November 15, 2022
At a recent session with my spiritual director, she noticed how I cupped my hands as I spoke. That posture suggested a word to her. Vessel. The word resonated with me, and I wondered about the implications of that word in my life.
Soon after that session I read a prayer, “Blessing the Fragments,” by Jan Richardson in her book, The Cure for Sorrow, A Book of Blessings for Times of Grief. This is the first verse.
Cup your hands together, and you will see the shape this blessing wants to take. Basket, bowl, vessel: it cannot help but open to welcome what comes.
Welcome what comes? I’m not so sure about that. Why, for example, would I welcome the sadness I feel about a friend’s dire cancer diagnosis. Then I read the last verse.
Look into the hollows of your hands and ask what wants to be gathered there, what abundance waits among the scraps, what feast will offer itself from the pieces that remain.
“Oh, Nancy, ” I say to myself, “You do not yet know the gifts of this time. And you can’t know if you live with your hands clenched in a rigid fist.”
With my hands cupped I …
Receive and Release
Open and Offer
Honor and Hold
Isn’t this what we envision for ourselves when we walk with someone who experiences pain or confusion, doubt or fear?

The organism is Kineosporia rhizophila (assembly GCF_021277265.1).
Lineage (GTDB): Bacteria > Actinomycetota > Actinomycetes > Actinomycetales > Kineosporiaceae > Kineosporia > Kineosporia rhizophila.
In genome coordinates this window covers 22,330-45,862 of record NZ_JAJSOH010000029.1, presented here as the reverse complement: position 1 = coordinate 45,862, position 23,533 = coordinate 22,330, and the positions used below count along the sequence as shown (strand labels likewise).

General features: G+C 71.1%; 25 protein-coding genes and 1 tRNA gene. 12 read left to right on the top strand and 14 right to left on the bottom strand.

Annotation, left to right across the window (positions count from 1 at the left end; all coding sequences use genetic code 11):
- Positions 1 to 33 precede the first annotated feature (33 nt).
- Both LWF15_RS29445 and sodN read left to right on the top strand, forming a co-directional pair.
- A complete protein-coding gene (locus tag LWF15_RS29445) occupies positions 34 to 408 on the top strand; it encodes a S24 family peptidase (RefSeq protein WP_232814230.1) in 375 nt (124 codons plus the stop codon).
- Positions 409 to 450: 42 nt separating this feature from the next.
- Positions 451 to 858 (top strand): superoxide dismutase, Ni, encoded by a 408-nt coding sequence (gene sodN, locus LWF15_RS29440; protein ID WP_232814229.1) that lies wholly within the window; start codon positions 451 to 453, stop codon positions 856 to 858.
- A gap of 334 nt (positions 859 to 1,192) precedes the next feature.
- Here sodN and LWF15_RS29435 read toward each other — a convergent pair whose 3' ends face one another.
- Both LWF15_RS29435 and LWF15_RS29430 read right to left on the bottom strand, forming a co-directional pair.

At those times I want to receive what is shared, spoken or unspoken. Not only do I want to release my own fears, but also my need to control or correct or fix or solve.
I want to open my heart and listen with the ears of my heart. I open to the inner voice, the Divine that whispers to me.
I open to surprise, to possibility, to what feels new and perhaps not quite acceptable. I open to change, to transformation, to hope and salvation. I open to imperfection and a lack of answers. I open to the spaciousness of this time, whatever that means.
I offer what I can, what I am able. I offer myself, my heart and my intuition, too, along with my understanding, even when I don’t understand.
I offer my presence.
I honor for we are beloved. We are holy. I honor our fragility that lives within our wholeness. I honor vulnerability and the willingness to be seen, to be known.
I hold the space for all that is swirling or sometimes for all that feels static. I hold the fear and allow love to be borrowed, if love feels distant. I hold the in-between times. I hold myself accountable, even as I am gentle with myself.
I hold the present moment with my presence.
I hold open the door.
I remember my prayer bowl, a vessel that sings. When I strike the rim the tone is clear and strong and reverberates for a long time, fading gradually into the space around me. The energy and the memory remain.
May I be that vessel–a vessel that receives and releases, opens and offers, honors and holds. A vessel that sings even as she cries.
Cup your hands. What do you see? What kind of vessel are you carrying? I would love to know.